Back to David:

“Second, Market Monetarists prescriptions are not all that different than those of prominent New Keynesians like Michael Woodford and Paul Krugman. We all agree that when the zero bound is hit the monetary base and t-bills became perfect substitutes and so the Fed should buy longer-term treasuries or foreign exchange as part of a plan to hit some explicit nominal target. A big difference, though, between New Keynesians and Market Monetarists is that where the former sees the move from t-bills to other assets as a discrete jump from conventional to unconventional monetary policy, Market Monetarist see it as simply moving down the list of assets that can affect money demand. The zero bond for us really is not a big deal, but simply an artifact of monetary policy using a short-term interest rate as the targeted instrument. We approach monetary policy with much less angst than New Keynesians.”

I would agree that a number of New Keynesian economists have views that are similar to the Market Monetarist perspective. That said, the US New Keynesians like Brad DeLong are pro-stimulus and that means both fiscal and monetary stimulus. That is not the view of Market Monetarists who rightly remain very skeptical about the effectiveness of fiscal policy. Furthermore, New Keynesians in my view does not incorporate important information about the pricing in asset markets in their models and I that is at the core of Market Monetarist thinking. We are Market Monetarists exactly because both money and markets matter. To me it seems like there is neither markets nor money in most New Keyensian models (correct me if I am wrong…). That does not mean that we can not learn a lot from the New Keynesians – we can, but the two schools of thought are certainly not the same. By the way why do they insistent on using the term Keynesian? Don’t tell me it is because they believe prices and wage are sticky – then they might as well be New Casselians – or maybe that is in fact what we are…

And back to David’s third point.

“Third, Market Monetarist stress NGDP level targeting because doing so would forcefully shape expectations. Here is why. Under such a monetary policy regime, the Fed would announce (1) its targeted growth path for NGDP and (2) commit to buying up as many securities as needed to reach it. Knowing that the Fed would be willing to buy up trillion of dollars of assets if necessary to hit its target would cause the market itself to do much of the heavy lifting. That is, the public would adjust their portfolios in anticipation of the Fed buying up more assets and in the process cause nominal spending to adjust largely on its own. This would reduce the burden on the Fed and make it a less polarizing institution.”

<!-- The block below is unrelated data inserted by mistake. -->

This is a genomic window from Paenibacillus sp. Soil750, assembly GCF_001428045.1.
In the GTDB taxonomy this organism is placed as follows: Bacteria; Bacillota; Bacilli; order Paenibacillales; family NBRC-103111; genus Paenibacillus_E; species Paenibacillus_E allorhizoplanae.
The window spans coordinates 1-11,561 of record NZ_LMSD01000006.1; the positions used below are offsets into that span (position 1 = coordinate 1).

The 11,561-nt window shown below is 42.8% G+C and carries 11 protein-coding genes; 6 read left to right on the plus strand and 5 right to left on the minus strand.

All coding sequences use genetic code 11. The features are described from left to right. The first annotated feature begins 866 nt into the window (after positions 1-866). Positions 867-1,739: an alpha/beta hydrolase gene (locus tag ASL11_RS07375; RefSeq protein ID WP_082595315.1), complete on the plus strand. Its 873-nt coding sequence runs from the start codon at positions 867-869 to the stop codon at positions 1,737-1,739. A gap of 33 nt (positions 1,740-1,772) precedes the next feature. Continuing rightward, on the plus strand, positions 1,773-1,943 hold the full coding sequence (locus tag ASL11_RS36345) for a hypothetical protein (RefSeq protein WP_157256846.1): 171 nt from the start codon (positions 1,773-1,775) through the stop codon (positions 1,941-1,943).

Agreed. This mechanism in fact worked perfectly well during the Great Moderation – nobody however ever articulated it. Maybe it is about time to start theorizing a bit more about these mechanisms and here the work of New Keynesians like Woodford and Svensson might be useful as they tried in fact have tried to articulate some of these mechanisms with an NK rational expectations set-up. To me it can be modeled as changes in money demand based on expectations of future changes in the money supply.

David’s final point:

“Finally, one critique of Market Monetarist is they lack an active research agenda and fail to take advantage of formal modeling methods like DSGE models. While I cannot speak for all Market Monetarists, I can say that Josh Hendrickson and I have several research projects that formally evaluate the Market Monetarist view. For example, we have one paper where we make use of the search models developed in the New Monetarist’s literature to formally develop a monetary theory of nominal income determination. We also make use of structural VARs to examine the importance of nominal spending shocks in one paper and the portfolio channel of monetary policy in another paper.”

Let me just say that I have seen a bit of David’s and Josh’s unpublished research and I think it is very promising. We are clearly moving in the right direction. Furthermore, I would also like to share with my readers that I have recently talked to a numbers of economics students and Ph.D. students who are either working on Market Monetarists projects or would like to work on such research projects and I would once again stress that I would be happy to facilitate contacts between different Market Monetarists academics around the world. The network is growing day by day.

Finally, thank you David for reviewing my paper and for your insightful comments and I look forward to continue our journey together and I have a feeling that more will join us!

Keleher’s Market Monetarism

In the 1990s two Federal Reserve officials Robert E. Keleher and Manuel H. “Manley” Johnson came close to starting a Market Monetarist revolution. Johnson and Keleher pioneered what they termed a “Market Price Approach to Monetary Policy”. This approach is essentially Market Monetarism. I have in earlier posts highlighted their book on the subject from 1996, but they also wrote a number of papers during the 1990s that explained their approach.

In relation to Market Monetarism I find especially Keleher’s paper Monetarism and the use of market prices as monetary policy indicators(1990) interesting. Keleher’s paper is basically a call for a “reform” of traditional monetarism.

The background for Keleher’s paper was that monetarists in the early 1990s started to acknowledge that money demand was less stable than monetarists normally would assume. As a result Keleher advocated that there was need to utilise market indicators in the conduct of monetary policy instead of monetary aggregates.